We had perfect weather for the picnic in Clover park which was attended by a group of intrepid and playful park ‘visioners’, and led by internationally known urban planner James Rojas. Tarps were placed on the lawn for the creators, and another tarp contained our stash of building materials, thousands of small every day objects such as hair rollers, buttons, plastic bottle tops, game pieces and much more that were provided to promote creative thinking.
The first exercise tasked each participant to build a model of their favorite childhood memory, and then explain it to the group. We each had twenty minutes to self-reflect and build by choosing from hundreds of small objects. Clearly this was designed as an icebreaker, and after a few bewildered looks, the scene soon looked like a children’s play group as colorful, but to others unidentifiable, memories emerged. We were given no constraints and quickly began choosing and assembling pieces. Some went for a minimalist approach, others constructed complex scenes full of symbolism.
After ten minutes the flurry of activity slowed down as people became satisfied with their models. We began to talk and look around at the others dioramas created, pulling out our cell phones to take pictures of our masterpieces. Shortly thereafter we were told to stop and the explanation phase began.
It turns out many of the participants were from the United Kingdom while others were natives of Santa Monica. We heard great stories of far off places, and local stories of places long gone.
- One woman’s memory was an Australian beach where her family went camping every year for Christmas and opened their presents.
- One man created a muddy Welsh beach where he and his friends would walk and get filthy.
- Another man created a forest near his school in England that was littered with WW2 trenches and pillboxes.
- One Santa Monica native created her walk to the beach and a place where she played volleyball.
- One man created the marshy Santa Monica ball field were he played with some Dodger greats.
- One man created an natural amphitheater in a Philadelphia park were he and his friends listened to free concerts.
- One woman spoke about her car trip through Chicago and the strange contrasts between ugly tall buildings and the neighborhoods.
- One man created a ditch covered by a door in a vacant lot were he would play, and at one point got trapped.
- One man created a tree where he would sit for shade and hear the airplanes from the local airport.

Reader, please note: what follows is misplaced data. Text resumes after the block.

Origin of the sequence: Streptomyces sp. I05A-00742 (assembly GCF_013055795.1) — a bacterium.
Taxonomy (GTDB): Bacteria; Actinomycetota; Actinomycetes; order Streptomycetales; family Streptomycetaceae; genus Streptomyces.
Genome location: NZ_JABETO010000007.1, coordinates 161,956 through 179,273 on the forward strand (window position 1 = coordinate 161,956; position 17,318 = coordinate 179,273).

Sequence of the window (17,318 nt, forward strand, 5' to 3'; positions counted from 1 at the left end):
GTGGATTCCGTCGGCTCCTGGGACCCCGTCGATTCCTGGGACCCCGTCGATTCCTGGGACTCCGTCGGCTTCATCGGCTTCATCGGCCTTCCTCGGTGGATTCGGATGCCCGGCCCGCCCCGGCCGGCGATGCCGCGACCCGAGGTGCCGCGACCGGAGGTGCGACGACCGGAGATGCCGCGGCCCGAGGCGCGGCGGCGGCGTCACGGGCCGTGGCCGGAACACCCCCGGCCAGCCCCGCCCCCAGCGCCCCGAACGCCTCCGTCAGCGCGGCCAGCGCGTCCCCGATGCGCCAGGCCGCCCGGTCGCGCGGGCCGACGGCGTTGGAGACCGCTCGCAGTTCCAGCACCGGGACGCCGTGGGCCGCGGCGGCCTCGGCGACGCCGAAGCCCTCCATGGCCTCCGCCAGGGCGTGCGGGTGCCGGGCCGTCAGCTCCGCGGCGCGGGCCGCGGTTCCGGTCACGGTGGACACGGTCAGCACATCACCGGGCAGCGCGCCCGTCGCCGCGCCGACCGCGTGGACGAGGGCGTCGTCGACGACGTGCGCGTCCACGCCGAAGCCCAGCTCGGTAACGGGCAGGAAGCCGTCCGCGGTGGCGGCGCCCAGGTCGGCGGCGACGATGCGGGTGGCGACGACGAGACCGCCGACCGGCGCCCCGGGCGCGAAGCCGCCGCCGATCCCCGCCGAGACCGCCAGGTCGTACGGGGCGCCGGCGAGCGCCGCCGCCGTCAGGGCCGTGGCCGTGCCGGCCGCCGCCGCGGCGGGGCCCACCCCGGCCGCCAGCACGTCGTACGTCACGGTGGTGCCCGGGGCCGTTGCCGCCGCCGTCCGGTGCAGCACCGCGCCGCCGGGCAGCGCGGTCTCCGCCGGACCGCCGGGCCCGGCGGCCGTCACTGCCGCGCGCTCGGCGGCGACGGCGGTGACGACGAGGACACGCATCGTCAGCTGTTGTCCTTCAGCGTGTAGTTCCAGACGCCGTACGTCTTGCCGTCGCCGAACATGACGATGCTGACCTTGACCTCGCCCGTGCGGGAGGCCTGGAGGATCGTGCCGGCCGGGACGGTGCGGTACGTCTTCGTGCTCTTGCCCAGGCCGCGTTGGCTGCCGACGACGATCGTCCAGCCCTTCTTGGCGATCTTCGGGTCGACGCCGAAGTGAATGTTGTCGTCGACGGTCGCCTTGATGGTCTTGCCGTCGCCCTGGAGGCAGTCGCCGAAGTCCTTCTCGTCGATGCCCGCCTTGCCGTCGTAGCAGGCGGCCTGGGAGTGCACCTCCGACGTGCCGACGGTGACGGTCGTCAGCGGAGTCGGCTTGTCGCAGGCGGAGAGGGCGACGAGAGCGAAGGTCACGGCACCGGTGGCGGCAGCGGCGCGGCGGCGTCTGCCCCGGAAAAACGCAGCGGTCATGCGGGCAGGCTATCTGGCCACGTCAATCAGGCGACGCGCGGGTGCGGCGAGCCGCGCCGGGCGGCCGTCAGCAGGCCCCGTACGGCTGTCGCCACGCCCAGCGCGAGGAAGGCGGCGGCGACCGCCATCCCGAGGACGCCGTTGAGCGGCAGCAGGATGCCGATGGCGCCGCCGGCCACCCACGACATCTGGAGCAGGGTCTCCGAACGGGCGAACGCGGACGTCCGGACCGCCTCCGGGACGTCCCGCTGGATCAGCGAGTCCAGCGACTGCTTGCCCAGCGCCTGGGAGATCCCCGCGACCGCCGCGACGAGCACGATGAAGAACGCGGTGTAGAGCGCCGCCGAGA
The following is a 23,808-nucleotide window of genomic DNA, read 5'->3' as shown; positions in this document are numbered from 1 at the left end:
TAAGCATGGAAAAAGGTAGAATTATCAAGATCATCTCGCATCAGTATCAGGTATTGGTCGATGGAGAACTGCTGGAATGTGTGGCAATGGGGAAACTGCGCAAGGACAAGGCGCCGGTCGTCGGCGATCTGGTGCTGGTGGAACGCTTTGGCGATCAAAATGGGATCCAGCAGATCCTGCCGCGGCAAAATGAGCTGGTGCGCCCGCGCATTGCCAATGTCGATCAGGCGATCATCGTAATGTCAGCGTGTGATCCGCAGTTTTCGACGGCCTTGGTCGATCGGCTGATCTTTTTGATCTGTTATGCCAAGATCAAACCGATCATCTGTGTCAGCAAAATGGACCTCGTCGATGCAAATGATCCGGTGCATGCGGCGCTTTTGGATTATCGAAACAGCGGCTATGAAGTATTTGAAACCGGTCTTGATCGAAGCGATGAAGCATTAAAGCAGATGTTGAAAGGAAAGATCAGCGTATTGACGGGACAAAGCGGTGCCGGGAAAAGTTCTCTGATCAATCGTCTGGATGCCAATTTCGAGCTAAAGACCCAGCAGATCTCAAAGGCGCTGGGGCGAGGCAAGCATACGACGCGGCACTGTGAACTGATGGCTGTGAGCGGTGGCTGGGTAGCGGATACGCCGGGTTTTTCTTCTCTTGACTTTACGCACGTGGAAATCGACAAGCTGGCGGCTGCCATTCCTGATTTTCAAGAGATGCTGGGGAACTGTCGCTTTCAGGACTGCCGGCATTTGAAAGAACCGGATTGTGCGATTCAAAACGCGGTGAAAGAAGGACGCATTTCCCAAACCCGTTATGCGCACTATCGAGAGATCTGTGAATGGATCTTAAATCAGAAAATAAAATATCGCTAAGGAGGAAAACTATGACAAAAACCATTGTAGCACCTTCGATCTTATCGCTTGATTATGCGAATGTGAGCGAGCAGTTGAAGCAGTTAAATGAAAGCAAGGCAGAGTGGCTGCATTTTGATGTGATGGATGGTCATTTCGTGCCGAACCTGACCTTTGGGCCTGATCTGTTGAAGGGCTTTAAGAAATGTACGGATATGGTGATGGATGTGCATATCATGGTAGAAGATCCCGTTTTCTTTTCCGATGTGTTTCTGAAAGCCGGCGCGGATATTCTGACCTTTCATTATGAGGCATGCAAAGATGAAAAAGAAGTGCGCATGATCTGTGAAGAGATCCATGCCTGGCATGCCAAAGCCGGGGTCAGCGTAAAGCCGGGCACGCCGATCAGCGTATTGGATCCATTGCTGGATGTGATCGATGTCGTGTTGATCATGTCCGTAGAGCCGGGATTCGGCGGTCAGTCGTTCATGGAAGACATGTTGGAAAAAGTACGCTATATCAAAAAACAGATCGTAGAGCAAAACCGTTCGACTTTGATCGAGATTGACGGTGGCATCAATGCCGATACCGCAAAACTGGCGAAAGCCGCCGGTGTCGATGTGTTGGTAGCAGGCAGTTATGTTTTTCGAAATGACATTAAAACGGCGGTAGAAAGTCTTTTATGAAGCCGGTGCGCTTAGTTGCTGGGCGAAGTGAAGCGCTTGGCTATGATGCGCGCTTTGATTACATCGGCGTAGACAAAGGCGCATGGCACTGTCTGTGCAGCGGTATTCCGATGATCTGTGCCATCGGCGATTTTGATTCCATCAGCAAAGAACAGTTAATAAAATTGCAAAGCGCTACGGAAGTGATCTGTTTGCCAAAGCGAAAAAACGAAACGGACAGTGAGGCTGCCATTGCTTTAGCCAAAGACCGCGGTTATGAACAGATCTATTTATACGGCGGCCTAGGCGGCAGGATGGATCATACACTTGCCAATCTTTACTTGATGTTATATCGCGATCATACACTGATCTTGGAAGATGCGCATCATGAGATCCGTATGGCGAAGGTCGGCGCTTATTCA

- One woman created a train where she went on trips with her dolls.
- One man created a ravine in a Pasadena Park where he played as child.
We all listened with enthusiasm to each other’s stories and once we had all finished, Mr. Rojas pointed out that nearly everyone’s favorite memory involved the outdoors in some way, and that clearly this is why nearby park and open un-developed space is so critical to a community. It seems many of the participants had ‘free range’ childhoods allowing them to roam around and discover the wonders of nature.
Next the participants were placed in teams and asked to create their ideal park together. Participants pulled together their best ideas compromising and building off each others inputs. Another twenty minutes of team activity building larger more complex park models based on the airport layout followed. Once completed each group presented their concepts to everyone else.
- People have an easier time building their ideal place rather than talking about it.
- Park and open un-structured land is a critical part of favorite childhood memories.
- Physically representing a park out of what is mostly junk, forces an abstract approach and avoids drowning in practical details.
- Park building through play provides a visual language and breaks down typical barriers such as language, age, etc.
- Hair rollers are not particularly useful building blocks for park building.
- Playing and building with a pile of toys and junk in a public park definitely attracts attention.
Airport2park would like to thank James Rojas for organizing and running this exercise. Hopefully he will come back and do it again some time so that others, particularly kids can enjoy it like we did.